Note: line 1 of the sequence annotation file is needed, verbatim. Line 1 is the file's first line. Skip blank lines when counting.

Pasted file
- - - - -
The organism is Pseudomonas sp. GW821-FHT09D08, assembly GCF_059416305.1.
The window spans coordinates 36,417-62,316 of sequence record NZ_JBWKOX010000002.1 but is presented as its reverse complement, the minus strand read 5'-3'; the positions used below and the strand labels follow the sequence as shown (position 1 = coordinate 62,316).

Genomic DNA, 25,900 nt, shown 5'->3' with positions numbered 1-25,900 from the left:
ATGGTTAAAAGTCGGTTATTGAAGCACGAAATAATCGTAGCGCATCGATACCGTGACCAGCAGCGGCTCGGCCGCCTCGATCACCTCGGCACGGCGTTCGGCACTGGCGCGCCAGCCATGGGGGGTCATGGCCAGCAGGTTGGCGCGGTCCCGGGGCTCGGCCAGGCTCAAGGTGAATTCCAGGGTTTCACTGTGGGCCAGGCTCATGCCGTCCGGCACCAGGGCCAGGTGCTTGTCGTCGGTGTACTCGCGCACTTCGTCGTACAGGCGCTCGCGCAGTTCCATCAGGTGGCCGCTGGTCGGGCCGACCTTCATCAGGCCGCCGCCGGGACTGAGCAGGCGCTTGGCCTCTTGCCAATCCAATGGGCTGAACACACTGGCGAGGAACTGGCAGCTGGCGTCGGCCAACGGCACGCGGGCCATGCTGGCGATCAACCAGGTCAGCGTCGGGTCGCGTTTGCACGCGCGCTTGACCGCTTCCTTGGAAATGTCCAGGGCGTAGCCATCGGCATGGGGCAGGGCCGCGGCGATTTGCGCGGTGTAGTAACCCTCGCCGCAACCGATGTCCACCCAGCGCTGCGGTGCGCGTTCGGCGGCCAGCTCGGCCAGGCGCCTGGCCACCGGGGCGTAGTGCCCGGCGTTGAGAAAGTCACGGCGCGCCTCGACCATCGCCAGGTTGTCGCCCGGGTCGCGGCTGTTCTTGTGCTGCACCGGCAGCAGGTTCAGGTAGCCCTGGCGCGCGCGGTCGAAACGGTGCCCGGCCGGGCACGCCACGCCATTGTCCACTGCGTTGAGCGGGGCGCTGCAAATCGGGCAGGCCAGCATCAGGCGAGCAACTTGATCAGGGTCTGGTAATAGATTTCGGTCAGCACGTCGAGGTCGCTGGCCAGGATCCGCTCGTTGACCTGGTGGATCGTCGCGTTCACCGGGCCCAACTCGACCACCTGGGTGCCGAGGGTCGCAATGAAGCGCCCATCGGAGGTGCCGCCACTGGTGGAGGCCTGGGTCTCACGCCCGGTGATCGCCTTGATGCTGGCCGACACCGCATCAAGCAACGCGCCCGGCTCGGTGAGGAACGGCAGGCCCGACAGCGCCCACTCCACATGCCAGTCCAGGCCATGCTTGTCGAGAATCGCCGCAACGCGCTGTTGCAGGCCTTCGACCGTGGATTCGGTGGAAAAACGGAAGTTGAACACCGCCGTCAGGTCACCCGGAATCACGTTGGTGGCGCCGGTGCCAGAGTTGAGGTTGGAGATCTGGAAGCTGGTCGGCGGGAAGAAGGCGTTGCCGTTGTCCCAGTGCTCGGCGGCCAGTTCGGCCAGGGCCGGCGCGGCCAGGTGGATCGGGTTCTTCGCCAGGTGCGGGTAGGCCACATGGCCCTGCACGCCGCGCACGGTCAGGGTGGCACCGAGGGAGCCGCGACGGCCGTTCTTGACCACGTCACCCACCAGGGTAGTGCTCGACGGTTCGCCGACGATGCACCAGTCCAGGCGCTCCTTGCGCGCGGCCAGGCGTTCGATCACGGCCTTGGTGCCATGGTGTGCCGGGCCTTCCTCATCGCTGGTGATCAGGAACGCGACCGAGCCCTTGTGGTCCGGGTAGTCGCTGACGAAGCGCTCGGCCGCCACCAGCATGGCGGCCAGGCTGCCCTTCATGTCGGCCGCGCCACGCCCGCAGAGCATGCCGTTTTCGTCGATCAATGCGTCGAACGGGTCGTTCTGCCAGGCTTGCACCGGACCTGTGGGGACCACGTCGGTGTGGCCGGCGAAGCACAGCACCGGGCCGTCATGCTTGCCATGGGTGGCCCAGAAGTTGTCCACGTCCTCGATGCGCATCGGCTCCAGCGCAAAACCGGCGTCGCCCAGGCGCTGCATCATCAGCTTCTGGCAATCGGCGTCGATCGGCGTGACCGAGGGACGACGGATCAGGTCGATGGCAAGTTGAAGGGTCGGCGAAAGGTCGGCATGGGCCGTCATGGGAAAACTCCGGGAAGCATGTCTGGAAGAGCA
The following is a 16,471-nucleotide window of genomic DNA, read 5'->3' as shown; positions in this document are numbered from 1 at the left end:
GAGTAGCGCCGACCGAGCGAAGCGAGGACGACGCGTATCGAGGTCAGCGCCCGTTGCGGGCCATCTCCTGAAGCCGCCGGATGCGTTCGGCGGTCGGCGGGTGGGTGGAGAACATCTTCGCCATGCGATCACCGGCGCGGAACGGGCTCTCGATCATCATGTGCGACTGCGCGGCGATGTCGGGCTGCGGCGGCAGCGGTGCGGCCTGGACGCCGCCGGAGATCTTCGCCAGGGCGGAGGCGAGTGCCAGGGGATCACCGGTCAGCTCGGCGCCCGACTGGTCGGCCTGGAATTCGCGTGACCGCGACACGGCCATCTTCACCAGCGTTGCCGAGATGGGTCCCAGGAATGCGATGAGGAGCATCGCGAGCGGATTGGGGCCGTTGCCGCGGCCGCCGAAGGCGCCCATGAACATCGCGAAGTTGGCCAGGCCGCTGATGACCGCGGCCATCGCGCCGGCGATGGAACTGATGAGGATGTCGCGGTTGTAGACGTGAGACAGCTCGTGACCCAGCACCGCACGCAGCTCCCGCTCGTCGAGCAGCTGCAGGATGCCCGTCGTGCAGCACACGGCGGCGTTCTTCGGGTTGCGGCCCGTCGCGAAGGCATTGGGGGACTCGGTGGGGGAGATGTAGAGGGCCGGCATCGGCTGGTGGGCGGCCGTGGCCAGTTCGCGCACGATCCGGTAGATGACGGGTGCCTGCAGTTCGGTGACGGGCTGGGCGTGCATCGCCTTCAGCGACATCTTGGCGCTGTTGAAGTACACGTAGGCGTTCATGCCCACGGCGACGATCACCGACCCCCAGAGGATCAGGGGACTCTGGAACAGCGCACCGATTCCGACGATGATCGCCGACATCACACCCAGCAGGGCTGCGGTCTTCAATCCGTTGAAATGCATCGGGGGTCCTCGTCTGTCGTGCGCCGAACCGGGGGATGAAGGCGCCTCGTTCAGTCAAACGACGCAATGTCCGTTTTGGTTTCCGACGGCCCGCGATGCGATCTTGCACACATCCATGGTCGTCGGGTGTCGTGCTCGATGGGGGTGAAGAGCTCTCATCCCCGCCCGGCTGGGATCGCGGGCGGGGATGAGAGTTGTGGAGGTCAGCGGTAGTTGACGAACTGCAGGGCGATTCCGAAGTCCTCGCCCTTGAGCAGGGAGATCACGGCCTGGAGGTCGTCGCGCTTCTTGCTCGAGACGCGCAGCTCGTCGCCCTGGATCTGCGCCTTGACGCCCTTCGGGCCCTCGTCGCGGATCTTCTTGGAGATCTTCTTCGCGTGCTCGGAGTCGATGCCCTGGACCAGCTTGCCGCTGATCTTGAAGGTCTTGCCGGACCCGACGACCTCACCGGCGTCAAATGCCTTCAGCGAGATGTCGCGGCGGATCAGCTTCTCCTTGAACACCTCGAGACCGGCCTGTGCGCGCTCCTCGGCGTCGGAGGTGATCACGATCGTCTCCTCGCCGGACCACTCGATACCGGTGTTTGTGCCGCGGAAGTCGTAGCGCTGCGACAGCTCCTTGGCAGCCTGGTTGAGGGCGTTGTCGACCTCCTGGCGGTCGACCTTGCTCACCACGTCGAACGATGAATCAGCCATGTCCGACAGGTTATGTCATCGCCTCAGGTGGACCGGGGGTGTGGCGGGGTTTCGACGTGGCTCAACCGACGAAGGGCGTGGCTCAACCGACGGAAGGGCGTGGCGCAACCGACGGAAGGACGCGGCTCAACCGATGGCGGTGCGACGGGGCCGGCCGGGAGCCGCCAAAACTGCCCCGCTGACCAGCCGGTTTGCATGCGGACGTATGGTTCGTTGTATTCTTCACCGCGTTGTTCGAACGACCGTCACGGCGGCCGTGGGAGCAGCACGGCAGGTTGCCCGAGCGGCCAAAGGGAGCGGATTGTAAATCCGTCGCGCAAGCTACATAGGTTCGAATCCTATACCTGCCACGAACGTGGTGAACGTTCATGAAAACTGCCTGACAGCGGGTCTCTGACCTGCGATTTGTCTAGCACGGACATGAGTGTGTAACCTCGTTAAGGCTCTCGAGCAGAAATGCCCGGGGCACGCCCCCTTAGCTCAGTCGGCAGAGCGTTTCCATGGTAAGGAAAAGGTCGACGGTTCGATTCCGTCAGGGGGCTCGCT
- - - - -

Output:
The organism is Pseudomonas sp. GW821-FHT09D08, assembly GCF_059416305.1.